The ambassadors — dressed in bright orange shirts and green jackets — provide directions for tourists, remove graffiti and water the plants. They even help the homeless find social services. The goal is to turn the old district into a new neighborhood.
“The big story here is that this is becoming a residential area,” Pelton said. “No one in their wildest imagination, 30 years ago, could have thought that it would in fact become what it is today.”
For the past seven years, the site of the Filene’s Basement flagship store on Washington Street was just a big hole in the ground and the once-glorious Beaux-Arts Burnham building stood hollow and empty. Just last month the city agreed to give Millennium Partners $7.8 million in tax breaks to build a 55-story apartment building on the site.
But the big news had to do with the ground floor. Boston Mayor Thomas Menino announced at the site’s groundbreaking that an upscale Roche Bros. supermarket would be moving in. It will be the district’s first large grocery store — what could finally turn Downtown Crossing into a 24/7 neighborhood.
The project, dubbed Millennium Towers, will cost more than $600 million to build and will feature 450 luxury units — a skyscraper with sky-high prices.
“When you build a building this tall, there will be certain apartments at the base of the building that have limited views and those will be much more affordable,” said Chris Jeffries, Millennium Partners’ founding partner. “Affordable is a subjective word here, of course. And then as you go to the top of the building, it will be extraordinary and probably as expensive as any apartment is in the city of Boston.”
A few days after the project was announced, housing activists gathered on City Hall Plaza to protest the millions in tax breaks for the project. Most of the demonstrators were from Chinatown, which borders Downtown Crossing, and were asking for more affordable housing in the neighborhood.
Millennium Partners — like all developers doing construction in Boston — has to build 15 percent of its units as affordable housing. But the average income for a family of four in Chinatown is less than $14,000 a year. Most residents there can’t afford affordable housing.
“We’re afraid there won’t be any Chinese left in Chinatown because it’s becoming so unaffordable,” said Karen Chen, operations director of the Chinese Progressive Association, which is based in Chinatown — the most densely populated part of Boston.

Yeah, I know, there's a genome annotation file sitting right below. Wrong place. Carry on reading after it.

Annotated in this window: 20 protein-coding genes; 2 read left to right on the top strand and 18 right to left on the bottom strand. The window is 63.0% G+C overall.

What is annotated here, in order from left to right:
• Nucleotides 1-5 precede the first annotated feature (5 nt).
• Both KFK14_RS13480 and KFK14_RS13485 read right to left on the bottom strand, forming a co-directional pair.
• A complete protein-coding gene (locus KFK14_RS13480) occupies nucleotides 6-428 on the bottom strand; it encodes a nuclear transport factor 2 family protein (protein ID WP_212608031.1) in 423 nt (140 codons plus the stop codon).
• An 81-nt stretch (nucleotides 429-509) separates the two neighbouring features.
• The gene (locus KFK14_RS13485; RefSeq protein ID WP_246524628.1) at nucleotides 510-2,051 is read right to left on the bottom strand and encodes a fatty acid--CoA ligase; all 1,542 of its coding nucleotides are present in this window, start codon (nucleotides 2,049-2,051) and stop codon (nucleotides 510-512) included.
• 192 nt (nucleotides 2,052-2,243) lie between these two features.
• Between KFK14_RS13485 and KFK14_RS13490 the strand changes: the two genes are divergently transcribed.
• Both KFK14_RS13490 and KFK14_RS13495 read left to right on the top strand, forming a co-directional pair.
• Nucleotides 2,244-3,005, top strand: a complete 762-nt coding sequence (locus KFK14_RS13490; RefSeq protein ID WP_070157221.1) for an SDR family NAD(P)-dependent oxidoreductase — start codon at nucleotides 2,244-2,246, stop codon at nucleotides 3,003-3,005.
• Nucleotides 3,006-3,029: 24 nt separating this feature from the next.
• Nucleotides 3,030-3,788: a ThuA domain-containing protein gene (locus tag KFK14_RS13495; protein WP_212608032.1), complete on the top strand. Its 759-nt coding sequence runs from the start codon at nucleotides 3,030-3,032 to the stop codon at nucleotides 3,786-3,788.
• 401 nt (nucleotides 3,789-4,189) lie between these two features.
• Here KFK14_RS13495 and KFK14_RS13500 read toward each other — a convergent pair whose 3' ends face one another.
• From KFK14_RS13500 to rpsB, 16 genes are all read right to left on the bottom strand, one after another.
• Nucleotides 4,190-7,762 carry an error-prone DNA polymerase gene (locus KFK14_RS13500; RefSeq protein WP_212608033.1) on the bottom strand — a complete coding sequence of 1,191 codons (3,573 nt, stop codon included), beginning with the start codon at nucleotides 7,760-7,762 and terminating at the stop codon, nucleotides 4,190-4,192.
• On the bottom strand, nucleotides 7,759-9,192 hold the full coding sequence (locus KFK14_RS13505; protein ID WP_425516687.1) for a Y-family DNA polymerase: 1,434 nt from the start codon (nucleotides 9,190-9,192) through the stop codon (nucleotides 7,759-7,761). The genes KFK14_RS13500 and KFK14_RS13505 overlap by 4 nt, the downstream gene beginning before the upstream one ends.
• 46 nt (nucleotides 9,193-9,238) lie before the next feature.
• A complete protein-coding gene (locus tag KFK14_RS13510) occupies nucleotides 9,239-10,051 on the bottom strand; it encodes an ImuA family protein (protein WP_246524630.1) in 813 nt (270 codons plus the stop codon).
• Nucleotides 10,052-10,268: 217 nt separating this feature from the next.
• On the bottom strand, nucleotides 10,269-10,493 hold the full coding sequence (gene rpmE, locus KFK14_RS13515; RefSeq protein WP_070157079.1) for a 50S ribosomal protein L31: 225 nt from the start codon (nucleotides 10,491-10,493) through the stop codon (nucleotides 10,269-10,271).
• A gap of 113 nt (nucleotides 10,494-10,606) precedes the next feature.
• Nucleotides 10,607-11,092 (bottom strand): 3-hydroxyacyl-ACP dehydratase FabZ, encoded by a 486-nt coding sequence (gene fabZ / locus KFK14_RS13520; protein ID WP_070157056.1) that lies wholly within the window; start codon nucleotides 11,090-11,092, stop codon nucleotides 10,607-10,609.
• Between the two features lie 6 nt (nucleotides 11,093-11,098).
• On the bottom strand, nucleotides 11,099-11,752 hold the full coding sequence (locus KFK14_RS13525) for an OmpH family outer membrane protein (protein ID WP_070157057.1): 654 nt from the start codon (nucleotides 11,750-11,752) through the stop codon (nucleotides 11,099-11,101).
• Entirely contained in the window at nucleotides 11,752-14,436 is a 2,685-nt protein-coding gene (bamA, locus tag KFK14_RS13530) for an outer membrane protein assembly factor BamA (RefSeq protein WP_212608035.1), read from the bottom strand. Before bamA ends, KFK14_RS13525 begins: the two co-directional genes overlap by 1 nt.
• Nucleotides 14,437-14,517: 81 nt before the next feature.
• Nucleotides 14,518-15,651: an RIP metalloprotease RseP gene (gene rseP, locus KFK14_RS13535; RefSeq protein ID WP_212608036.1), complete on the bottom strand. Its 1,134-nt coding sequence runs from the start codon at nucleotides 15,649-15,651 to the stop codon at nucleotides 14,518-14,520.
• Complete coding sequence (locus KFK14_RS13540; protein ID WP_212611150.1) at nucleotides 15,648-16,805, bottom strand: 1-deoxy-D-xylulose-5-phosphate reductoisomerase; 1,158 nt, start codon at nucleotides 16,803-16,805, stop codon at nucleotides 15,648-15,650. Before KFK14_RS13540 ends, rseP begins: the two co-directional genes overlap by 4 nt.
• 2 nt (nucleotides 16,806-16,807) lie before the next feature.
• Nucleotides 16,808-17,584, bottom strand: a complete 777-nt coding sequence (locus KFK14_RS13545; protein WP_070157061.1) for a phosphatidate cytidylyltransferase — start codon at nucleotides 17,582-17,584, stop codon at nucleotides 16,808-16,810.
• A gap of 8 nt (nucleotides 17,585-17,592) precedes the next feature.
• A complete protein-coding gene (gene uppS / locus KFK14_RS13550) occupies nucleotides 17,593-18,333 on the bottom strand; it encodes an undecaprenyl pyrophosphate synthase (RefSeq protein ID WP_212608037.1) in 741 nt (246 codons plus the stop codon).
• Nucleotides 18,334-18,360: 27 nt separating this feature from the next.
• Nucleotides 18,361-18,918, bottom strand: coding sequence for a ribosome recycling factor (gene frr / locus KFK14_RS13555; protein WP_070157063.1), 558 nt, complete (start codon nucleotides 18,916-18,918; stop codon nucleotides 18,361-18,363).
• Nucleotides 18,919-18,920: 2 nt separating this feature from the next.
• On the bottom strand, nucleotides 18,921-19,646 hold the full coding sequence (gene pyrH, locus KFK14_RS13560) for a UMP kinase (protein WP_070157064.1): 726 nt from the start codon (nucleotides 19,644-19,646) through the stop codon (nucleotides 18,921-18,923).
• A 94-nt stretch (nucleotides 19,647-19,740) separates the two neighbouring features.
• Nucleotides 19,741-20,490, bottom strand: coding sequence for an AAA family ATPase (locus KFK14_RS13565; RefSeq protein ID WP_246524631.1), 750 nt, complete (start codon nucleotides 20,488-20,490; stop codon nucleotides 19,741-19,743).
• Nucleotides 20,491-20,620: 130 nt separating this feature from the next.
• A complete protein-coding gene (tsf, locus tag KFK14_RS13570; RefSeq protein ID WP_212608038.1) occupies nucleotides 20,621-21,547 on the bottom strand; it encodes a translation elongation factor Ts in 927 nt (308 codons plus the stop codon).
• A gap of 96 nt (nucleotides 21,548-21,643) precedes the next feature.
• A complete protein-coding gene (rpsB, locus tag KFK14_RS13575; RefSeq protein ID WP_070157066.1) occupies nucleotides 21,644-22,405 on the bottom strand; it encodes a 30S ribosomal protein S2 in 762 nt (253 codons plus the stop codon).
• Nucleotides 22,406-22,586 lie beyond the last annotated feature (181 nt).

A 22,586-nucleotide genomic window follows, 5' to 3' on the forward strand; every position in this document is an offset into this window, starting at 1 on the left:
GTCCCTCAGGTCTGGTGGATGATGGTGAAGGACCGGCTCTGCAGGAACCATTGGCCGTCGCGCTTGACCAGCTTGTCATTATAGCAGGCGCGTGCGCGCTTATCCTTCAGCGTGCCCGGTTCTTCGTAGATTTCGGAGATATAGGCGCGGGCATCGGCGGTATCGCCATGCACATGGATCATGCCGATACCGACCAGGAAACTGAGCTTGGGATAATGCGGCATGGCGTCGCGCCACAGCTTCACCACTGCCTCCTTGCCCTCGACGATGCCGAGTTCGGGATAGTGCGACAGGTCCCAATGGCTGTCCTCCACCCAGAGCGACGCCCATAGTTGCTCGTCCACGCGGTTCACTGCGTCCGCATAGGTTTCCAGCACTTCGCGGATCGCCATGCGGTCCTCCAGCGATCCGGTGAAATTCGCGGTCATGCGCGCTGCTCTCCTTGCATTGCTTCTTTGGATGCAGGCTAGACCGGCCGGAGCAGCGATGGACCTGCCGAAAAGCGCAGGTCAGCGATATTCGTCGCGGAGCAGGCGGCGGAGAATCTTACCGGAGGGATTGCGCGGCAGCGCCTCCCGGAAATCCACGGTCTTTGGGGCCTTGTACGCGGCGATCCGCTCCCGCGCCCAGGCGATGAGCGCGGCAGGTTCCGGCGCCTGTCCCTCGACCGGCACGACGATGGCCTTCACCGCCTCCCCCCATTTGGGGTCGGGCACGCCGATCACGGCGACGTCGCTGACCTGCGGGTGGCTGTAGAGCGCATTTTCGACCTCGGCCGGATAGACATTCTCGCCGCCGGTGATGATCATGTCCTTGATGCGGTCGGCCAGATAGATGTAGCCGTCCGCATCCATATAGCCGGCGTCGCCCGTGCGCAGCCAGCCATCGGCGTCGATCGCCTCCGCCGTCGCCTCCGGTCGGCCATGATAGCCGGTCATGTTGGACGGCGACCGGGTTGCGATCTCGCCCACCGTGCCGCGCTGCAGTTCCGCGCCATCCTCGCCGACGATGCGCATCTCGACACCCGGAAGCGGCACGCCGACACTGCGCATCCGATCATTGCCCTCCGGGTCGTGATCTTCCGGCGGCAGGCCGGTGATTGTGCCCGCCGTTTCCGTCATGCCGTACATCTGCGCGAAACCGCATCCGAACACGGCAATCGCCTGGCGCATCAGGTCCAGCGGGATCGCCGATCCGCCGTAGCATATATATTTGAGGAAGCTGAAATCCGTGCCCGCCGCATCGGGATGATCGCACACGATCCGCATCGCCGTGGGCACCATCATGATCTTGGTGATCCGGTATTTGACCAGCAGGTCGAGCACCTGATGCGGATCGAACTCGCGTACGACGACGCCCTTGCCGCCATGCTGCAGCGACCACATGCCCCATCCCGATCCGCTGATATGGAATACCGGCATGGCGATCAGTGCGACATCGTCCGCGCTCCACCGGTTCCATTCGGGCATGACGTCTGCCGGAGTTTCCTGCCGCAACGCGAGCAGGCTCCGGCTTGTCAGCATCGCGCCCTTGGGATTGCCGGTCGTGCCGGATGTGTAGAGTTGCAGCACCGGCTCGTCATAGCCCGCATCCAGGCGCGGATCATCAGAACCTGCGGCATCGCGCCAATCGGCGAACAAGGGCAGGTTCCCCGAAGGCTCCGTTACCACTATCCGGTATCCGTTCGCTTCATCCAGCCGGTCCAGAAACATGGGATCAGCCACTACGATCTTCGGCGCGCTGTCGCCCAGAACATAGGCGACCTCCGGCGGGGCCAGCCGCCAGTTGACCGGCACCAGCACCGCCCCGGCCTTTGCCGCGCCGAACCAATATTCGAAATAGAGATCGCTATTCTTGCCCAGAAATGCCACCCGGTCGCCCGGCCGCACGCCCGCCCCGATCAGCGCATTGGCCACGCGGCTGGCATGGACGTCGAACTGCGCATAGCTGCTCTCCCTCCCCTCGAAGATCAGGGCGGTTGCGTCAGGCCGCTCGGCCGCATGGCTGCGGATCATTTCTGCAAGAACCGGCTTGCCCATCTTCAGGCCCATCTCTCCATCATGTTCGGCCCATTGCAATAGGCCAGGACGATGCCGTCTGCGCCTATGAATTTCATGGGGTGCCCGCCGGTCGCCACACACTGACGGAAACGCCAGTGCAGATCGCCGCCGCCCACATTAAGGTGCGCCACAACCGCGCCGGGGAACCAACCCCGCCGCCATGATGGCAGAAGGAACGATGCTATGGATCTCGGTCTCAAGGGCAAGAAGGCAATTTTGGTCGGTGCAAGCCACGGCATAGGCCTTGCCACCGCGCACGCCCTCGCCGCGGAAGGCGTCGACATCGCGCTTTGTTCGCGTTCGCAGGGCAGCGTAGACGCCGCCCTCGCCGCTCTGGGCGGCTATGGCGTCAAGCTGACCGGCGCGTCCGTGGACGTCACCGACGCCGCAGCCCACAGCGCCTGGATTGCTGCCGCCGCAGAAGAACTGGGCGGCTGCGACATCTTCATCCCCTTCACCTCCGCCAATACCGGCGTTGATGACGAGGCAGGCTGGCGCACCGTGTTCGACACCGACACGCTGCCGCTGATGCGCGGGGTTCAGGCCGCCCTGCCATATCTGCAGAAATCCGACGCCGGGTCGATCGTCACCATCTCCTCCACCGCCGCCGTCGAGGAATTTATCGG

Over the past decade Chinatown has been gaining residents, but the Asian population has declined from about 90 percent to 78 percent, while the white population has doubled. This once-undesirable part of the city, built on landfill, is feeling the crunch as new luxury apartments in Downtown Crossing put pressure on rents there.
Planning For The Future
What’s the price for progress and development? And who pays? After so many decades of decline, Downtown Crossing is finally back on track. But Vrabel says planning for the future in a place with so much history is hard.
“This is really probably one of the greatest urban design challenges you might have in an American city,” he said.
Vrabel once served as a senior research analyst at the Boston Redevelopment Authority, the agency that oversees all construction projects in the city. Vrabel cautions that transforming Downtown Crossing into a residential neighborhood isn’t just about buildings, it’s about different people sharing a special place.
“It’s a transportation hub underneath, where the Red Line and the Orange Line meet, and people from all over Boston and all over Greater Boston come in to go to work every day,” he said. “There are people that are moving into high rises. … There are soup kitchens and shelters who serve a very poor population, that’s another kind of people. Then you have tourists and you have the college students from Suffolk and Emerson. All together in one place.
“It’s a good thing, but it’s a complicated thing. It’s hard to figure out how one place can service, welcome, handle and mix all those people in one place. That’s the challenge.”
And that’s what Boston’s new mayor will be facing when he takes office just up the street.
This story was co-produced by Samara Breger.